Our study has several points in common with those of a study by Tatar et al. that revealed the predictive value of pretransplant HbA1c for NODAT development within 1 year after kidney transplantation. Both the studies excluded recipients aged < 18 years and included recipients with similar baseline characteristics, including equivalent age, sex, and pretransplant HbA1c level. The major difference between these two studies was the study design: our study excluded patients who had received a cyclosporine-based immunosuppressive regimen because our previous study had showed that all patients who developed NODAT had received a tacrolimus-based immunosuppressive regimen [12]. Furthermore, in our study, the incidence rate of NODAT development was lower (14.3%) than that in Tatar’s study (25.9%), and pretransplant BMI and fasting plasma glucose levels were not associated with NODAT development. These inconsistencies might be due to the difference in race, considering that all the included patients in our study were Japanese with low BMIs. A weakness of our study is that the predictive value of pretransplant HbA1c was determined only for the subgroup patients who did not receive EPO or patients who received only low-dose EPO. However, we believe that this point is also an original strong point of our study because most of the kidney transplant candidates received EPO therapies, and pretransplant HbA1c level should be interpreted after considering the EPO dose.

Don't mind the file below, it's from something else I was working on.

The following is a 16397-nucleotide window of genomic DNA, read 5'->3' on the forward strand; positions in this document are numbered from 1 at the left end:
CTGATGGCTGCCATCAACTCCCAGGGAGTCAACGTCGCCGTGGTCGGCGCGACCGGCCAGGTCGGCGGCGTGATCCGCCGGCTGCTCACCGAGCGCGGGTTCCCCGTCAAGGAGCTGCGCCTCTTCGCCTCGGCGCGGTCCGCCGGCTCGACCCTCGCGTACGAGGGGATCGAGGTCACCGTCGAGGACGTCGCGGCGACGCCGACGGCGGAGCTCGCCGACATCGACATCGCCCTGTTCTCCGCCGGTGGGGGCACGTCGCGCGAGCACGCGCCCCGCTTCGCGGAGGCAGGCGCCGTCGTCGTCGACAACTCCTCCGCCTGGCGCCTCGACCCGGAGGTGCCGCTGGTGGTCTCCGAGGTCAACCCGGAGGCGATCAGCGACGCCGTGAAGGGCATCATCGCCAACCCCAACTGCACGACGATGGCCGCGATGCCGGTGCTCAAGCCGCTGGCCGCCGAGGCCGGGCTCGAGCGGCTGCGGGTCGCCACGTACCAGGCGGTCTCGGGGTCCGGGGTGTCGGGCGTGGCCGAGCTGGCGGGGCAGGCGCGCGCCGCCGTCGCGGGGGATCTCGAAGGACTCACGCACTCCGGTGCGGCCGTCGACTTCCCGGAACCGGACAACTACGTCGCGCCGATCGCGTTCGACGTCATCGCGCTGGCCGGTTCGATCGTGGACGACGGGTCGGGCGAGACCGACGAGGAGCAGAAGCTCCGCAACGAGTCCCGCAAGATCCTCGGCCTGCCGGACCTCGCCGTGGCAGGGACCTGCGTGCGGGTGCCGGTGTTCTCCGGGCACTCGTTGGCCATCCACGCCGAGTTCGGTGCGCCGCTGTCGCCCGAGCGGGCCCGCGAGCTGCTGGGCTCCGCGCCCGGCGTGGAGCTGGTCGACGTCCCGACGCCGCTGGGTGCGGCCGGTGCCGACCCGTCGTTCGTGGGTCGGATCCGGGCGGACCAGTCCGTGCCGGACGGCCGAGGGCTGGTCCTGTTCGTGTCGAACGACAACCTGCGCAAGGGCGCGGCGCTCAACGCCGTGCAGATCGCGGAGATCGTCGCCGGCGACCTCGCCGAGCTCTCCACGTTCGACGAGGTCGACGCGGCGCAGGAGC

The cut-off point of 5.2%, which was derived by the subgroup analysis on the basis of maximizing sensitivity and specificity, was considered clinically acceptable, because it could identify the low- and high-risk groups with reasonable predictive values as a predictor of short-term NODAT development. The risk of NODAT development in patients receiving no or low-dose EPO with an HbA1c ≥ 5.2% was 6.34-fold higher than in patients with an HbA1c < 5.2%, which is higher than the reported odds ratio of impaired glucose tolerance based on a OGTT [28]. According to the American Diabetes Association, prediabetes is defined as 5.7% ≤ HbA1c ≤ 6.4% in the general population [13]. The cut-off value derived from this study was lower than that for the general population, which is most likely due to the influence of EPO; this is consistent with reports suggesting that the target HbA1c level should be lowered to 5.1% for patients with hematocrit < 30 and EPO ≥ 100 IU/[kg·week] [27]. The AUC of 0.75, sensitivity of 64%, and specificity of 78% compare favorably with previously reported values in the general population [15], indicating that HbA1c values are indeed useful and can be applied to clinical practices in transplant settings, although the cut-off level of 5.2% needs to be further evaluated.